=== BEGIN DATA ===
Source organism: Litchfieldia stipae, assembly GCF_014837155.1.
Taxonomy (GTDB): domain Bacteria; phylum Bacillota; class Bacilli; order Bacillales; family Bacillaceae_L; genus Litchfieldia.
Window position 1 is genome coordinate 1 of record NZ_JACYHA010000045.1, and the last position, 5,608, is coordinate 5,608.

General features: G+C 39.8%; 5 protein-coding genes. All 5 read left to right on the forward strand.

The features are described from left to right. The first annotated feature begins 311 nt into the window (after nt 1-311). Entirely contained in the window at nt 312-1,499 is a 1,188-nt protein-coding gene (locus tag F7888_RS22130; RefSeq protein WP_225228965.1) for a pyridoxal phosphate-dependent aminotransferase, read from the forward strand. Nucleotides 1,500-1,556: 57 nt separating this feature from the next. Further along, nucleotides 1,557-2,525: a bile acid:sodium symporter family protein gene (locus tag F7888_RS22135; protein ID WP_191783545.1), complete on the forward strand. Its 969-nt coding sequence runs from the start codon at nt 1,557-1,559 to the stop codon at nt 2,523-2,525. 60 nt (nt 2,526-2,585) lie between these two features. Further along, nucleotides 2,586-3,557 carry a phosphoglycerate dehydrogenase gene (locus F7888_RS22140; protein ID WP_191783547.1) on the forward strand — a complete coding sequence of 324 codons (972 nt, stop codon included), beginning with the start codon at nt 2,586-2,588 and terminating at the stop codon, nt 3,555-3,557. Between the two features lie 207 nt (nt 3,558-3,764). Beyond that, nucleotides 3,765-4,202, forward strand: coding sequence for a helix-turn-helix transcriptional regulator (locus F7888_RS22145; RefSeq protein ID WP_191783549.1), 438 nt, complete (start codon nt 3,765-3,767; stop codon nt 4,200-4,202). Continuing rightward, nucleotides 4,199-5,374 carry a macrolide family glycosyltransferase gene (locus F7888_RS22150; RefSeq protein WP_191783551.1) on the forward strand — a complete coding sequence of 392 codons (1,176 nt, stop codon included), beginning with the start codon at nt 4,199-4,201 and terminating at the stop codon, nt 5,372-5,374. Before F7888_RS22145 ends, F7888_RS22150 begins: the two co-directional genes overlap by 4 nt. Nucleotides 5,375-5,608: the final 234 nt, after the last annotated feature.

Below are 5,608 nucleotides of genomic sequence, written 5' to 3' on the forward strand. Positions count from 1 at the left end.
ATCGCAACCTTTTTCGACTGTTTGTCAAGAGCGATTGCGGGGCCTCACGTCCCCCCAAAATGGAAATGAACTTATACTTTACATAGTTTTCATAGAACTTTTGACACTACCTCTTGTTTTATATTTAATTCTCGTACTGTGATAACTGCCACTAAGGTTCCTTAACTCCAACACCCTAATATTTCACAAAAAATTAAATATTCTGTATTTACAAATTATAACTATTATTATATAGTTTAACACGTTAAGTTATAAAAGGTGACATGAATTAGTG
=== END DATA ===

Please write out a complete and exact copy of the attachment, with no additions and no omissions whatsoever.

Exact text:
Source organism: Litchfieldia stipae, assembly GCF_014837155.1.
Taxonomy (GTDB): domain Bacteria; phylum Bacillota; class Bacilli; order Bacillales; family Bacillaceae_L; genus Litchfieldia.
Window position 1 is genome coordinate 1 of record NZ_JACYHA010000045.1, and the last position, 5,608, is coordinate 5,608.

General features: G+C 39.8%; 5 protein-coding genes. All 5 read left to right on the forward strand.

The features are described from left to right. The first annotated feature begins 311 nt into the window (after nt 1-311). Entirely contained in the window at nt 312-1,499 is a 1,188-nt protein-coding gene (locus tag F7888_RS22130; RefSeq protein WP_225228965.1) for a pyridoxal phosphate-dependent aminotransferase, read from the forward strand. Nucleotides 1,500-1,556: 57 nt separating this feature from the next. Further along, nucleotides 1,557-2,525: a bile acid:sodium symporter family protein gene (locus tag F7888_RS22135; protein ID WP_191783545.1), complete on the forward strand. Its 969-nt coding sequence runs from the start codon at nt 1,557-1,559 to the stop codon at nt 2,523-2,525. 60 nt (nt 2,526-2,585) lie between these two features. Further along, nucleotides 2,586-3,557 carry a phosphoglycerate dehydrogenase gene (locus F7888_RS22140; protein ID WP_191783547.1) on the forward strand — a complete coding sequence of 324 codons (972 nt, stop codon included), beginning with the start codon at nt 2,586-2,588 and terminating at the stop codon, nt 3,555-3,557. Between the two features lie 207 nt (nt 3,558-3,764). Beyond that, nucleotides 3,765-4,202, forward strand: coding sequence for a helix-turn-helix transcriptional regulator (locus F7888_RS22145; RefSeq protein ID WP_191783549.1), 438 nt, complete (start codon nt 3,765-3,767; stop codon nt 4,200-4,202). Continuing rightward, nucleotides 4,199-5,374 carry a macrolide family glycosyltransferase gene (locus F7888_RS22150; RefSeq protein WP_191783551.1) on the forward strand — a complete coding sequence of 392 codons (1,176 nt, stop codon included), beginning with the start codon at nt 4,199-4,201 and terminating at the stop codon, nt 5,372-5,374. Before F7888_RS22145 ends, F7888_RS22150 begins: the two co-directional genes overlap by 4 nt. Nucleotides 5,375-5,608: the final 234 nt, after the last annotated feature.

Below are 5,608 nucleotides of genomic sequence, written 5' to 3' on the forward strand. Positions count from 1 at the left end.
ATCGCAACCTTTTTCGACTGTTTGTCAAGAGCGATTGCGGGGCCTCACGTCCCCCCAAAATGGAAATGAACTTATACTTTACATAGTTTTCATAGAACTTTTGACACTACCTCTTGTTTTATATTTAATTCTCGTACTGTGATAACTGCCACTAAGGTTCCTTAACTCCAACACCCTAATATTTCACAAAAAATTAAATATTCTGTATTTACAAATTATAACTATTATTATATAGTTTAACACGTTAAGTTATAAAAGGTGACATGAATTAGTG